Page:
Online Extravaganza — and camouflage
First, it’s not too late to take part in the Online Extravaganza! Sorry!
It started today, and there are Doorbusters for today only: Select Designer Series Paper packs are Buy 3, Get 1 Free. Available until 11:59pm Mountain Time, so hurry!
There are items at 20% to 50% off for the whole week, ending Monday November 30.
Finally there are Doorbuster bundles available on Monday November 30 only.
To get you in the mood, I want to show you some projects I created when I had played with the Timeless Elegance designer series paper pack a while back (yes, I’m behind in posting projects). A few of the patterns are pretty: roses that look AWESOME if you sponge in some color. Then, there’s a floral border pattern that Lyssa Zwolanek showed how to color (with markers) during Convention. But, left behind are some patterns that, frankly, I thought was hideous. Such as this one.
I can’t remember where I saw the idea I’m about to show you, probably at Convention as well. Or online. In any case, I call it “camouflage of designer series paper”. If you cover up paper with vellum, it mutes the pattern and colors underneath. And, if you use a pretty shape and die cuts, it looks even cooler!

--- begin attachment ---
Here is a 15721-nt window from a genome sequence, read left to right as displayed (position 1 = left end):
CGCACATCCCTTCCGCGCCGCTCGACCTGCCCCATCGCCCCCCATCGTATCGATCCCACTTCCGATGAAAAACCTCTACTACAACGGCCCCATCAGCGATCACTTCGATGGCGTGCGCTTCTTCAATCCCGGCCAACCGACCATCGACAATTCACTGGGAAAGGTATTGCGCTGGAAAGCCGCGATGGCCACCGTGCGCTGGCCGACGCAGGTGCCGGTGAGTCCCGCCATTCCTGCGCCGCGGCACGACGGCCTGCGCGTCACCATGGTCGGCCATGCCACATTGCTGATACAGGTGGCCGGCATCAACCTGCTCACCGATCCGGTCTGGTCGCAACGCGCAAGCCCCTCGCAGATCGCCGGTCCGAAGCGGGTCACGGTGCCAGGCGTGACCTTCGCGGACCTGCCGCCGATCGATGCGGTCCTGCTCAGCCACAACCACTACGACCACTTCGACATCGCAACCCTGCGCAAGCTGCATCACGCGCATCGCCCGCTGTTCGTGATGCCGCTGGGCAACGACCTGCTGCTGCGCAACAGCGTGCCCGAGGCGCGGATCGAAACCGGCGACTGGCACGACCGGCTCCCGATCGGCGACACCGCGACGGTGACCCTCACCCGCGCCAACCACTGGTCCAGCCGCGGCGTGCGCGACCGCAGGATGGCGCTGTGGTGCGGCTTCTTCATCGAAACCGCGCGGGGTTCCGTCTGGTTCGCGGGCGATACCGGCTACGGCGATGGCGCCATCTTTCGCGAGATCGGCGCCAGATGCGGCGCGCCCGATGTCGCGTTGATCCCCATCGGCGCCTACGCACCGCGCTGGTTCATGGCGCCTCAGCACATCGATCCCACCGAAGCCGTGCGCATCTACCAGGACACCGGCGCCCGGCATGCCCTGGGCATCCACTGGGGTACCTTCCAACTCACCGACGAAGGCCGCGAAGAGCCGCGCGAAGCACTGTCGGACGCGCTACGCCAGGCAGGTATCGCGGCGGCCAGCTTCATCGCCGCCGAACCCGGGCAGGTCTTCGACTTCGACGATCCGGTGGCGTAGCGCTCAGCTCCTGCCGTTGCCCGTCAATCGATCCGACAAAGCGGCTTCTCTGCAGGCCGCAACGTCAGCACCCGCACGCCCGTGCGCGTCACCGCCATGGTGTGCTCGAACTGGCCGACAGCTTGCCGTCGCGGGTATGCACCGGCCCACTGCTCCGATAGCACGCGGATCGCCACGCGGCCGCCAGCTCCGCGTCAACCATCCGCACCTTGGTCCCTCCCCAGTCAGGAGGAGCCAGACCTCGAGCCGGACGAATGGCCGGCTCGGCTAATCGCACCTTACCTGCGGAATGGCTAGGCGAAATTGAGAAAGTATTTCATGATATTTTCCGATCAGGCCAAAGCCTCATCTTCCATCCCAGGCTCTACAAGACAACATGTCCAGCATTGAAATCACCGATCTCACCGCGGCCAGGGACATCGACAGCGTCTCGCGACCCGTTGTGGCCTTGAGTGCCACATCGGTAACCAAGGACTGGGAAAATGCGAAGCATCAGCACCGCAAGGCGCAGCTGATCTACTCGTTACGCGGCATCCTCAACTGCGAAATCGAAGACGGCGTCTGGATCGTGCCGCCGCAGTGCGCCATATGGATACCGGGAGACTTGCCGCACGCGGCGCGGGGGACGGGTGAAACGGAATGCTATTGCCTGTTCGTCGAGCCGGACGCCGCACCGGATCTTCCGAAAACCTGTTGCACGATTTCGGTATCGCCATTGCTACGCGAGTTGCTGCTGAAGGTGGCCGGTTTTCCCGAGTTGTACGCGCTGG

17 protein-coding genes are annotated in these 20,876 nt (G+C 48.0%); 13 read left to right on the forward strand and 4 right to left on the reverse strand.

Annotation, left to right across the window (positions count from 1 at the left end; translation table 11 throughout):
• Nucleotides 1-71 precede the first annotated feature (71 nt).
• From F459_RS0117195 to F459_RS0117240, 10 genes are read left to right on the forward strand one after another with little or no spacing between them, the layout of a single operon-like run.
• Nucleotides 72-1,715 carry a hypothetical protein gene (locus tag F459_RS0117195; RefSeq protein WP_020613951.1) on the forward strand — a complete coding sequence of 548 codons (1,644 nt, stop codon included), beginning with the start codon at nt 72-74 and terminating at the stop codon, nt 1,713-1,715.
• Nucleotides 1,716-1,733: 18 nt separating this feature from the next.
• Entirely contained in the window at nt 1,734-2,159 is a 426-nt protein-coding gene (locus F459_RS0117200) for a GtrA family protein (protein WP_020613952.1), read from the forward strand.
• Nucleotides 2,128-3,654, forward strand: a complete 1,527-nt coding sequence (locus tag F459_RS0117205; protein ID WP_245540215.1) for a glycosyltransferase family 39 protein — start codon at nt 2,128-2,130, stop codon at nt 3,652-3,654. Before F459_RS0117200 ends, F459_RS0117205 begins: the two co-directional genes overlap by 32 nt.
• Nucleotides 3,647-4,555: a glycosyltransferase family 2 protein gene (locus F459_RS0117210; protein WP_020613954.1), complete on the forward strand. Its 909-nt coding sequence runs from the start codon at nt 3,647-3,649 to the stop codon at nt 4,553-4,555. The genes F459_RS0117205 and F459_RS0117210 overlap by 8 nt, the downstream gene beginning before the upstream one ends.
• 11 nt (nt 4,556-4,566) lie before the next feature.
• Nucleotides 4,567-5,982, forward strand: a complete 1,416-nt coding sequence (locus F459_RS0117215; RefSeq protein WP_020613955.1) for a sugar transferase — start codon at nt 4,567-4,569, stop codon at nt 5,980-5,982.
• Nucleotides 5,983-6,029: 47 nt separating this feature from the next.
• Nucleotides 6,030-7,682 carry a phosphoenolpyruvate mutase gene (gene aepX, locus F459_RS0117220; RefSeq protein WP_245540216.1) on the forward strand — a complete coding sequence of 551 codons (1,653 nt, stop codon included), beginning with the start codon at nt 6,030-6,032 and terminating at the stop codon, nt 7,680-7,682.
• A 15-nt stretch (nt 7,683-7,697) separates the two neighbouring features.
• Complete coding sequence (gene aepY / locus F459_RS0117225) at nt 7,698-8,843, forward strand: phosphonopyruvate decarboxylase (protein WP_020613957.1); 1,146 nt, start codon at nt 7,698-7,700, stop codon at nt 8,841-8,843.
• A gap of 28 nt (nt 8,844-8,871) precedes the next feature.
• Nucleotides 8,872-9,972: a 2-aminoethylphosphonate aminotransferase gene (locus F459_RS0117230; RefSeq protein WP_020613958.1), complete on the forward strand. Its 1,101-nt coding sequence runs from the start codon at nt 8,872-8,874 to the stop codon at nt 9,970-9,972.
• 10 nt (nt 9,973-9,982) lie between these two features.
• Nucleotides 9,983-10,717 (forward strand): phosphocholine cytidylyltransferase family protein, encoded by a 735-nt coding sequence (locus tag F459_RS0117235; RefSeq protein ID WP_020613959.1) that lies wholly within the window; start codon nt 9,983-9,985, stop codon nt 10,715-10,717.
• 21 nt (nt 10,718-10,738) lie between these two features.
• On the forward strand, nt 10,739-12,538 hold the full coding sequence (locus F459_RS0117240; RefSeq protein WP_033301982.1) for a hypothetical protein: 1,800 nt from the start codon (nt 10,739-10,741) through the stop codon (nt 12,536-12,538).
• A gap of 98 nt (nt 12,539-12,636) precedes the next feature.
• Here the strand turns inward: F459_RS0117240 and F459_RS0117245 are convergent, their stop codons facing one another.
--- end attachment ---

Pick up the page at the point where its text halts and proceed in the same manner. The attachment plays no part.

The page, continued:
I did them in two different color schemes, just to try them out.
Perfect Plum coloring of the floral border, with Blackberry Bliss stamping and Very Vanilla seam binding (oops, sorry retired color for this ribbon, but we do have Whisper White).
Blushing Bride coloring of the floral border, with Watermelon Wonder stamping and Pink Pirouette seam binding (part of the Online Extravaganza, too!).
My husband said he liked the first one, but I like the second.
Here is a closeup of the butterfly. You can barely recognize the pattern of the designer series paper. I also tried to position the die cut so that the scallops of the lace pattern line up a bit with the curves of the butterfly.
I even made a thick baker’s twine version of the Perfect Plum card. My husband didn’t care for it either. I suppose the seam binding is softer, but I like the “naturalness” of the twine.